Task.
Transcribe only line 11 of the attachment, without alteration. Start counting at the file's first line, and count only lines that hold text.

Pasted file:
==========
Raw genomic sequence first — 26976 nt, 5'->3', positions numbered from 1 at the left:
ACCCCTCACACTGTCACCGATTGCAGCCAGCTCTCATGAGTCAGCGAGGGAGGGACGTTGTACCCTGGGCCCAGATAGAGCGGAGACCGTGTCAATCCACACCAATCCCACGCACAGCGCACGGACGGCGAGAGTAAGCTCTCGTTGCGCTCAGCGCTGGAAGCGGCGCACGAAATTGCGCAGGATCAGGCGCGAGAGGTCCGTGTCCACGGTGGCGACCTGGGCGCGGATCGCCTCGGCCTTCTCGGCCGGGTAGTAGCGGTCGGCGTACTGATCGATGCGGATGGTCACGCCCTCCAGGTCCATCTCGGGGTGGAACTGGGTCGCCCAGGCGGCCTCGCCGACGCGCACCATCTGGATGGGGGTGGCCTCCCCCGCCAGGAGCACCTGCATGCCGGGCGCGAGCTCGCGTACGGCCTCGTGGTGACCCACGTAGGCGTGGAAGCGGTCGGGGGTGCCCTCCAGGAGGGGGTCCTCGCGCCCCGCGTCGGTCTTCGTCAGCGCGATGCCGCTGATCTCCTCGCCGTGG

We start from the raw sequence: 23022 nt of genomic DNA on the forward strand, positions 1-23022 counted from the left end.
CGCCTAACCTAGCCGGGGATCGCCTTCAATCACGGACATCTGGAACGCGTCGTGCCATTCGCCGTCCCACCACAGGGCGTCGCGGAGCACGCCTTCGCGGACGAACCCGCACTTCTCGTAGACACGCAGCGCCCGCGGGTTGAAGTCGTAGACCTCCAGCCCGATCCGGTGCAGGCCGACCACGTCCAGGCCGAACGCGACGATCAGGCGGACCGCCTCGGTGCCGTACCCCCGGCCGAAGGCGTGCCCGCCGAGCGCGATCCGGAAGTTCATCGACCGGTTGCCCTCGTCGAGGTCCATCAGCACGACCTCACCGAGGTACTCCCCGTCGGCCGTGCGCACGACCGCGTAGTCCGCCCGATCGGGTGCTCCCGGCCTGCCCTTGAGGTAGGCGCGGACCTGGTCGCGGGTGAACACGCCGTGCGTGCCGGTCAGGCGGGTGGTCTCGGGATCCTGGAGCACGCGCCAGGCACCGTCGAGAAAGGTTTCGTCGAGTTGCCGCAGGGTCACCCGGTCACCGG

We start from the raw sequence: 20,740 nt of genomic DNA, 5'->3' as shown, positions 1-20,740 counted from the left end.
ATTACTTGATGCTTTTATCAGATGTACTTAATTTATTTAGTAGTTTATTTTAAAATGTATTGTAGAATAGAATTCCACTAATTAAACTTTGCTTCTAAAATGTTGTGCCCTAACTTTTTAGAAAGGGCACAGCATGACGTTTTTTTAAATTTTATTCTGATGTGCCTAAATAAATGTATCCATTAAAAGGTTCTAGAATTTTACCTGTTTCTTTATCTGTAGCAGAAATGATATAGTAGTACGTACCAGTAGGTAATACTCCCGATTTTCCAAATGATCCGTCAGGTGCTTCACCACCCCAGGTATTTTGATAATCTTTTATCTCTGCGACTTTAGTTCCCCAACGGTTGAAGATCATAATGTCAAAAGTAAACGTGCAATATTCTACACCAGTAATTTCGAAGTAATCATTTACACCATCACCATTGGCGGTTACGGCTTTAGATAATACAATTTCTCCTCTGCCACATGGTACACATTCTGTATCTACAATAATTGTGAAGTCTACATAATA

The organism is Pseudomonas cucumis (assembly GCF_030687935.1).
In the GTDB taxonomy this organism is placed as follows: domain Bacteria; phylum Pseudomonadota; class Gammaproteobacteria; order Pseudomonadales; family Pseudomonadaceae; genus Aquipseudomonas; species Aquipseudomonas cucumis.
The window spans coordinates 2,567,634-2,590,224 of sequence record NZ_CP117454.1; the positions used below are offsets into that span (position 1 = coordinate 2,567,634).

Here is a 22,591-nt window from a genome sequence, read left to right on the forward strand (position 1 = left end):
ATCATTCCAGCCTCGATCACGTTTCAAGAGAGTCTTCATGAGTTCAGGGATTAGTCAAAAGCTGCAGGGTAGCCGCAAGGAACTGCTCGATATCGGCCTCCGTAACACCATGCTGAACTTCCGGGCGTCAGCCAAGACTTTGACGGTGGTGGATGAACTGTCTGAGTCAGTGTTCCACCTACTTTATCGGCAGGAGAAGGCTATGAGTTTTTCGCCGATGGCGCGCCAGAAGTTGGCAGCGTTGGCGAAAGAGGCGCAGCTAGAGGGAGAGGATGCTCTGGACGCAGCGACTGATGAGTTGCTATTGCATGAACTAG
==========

ATCATTCCAGCCTCGATCACGTTTCAAGAGAGTCTTCATGAGTTCAGGGATTAGTCAAAAGCTGCAGGGTAGCCGCAAGGAACTGCTCGATATCGGCCTCCGTAACACCATGCTGAACTTCCGGGCGTCAGCCAAGACTTTGACGGTGGTGGATGAACTGTCTGAGTCAGTGTTCCACCTACTTTATCGGCAGGAGAAGGCTATGAGTTTTTCGCCGATGGCGCGCCAGAAGTTGGCAGCGTTGGCGAAAGAGGCGCAGCTAGAGGGAGAGGATGCTCTGGACGCAGCGACTGATGAGTTGCTATTGCATGAACTAG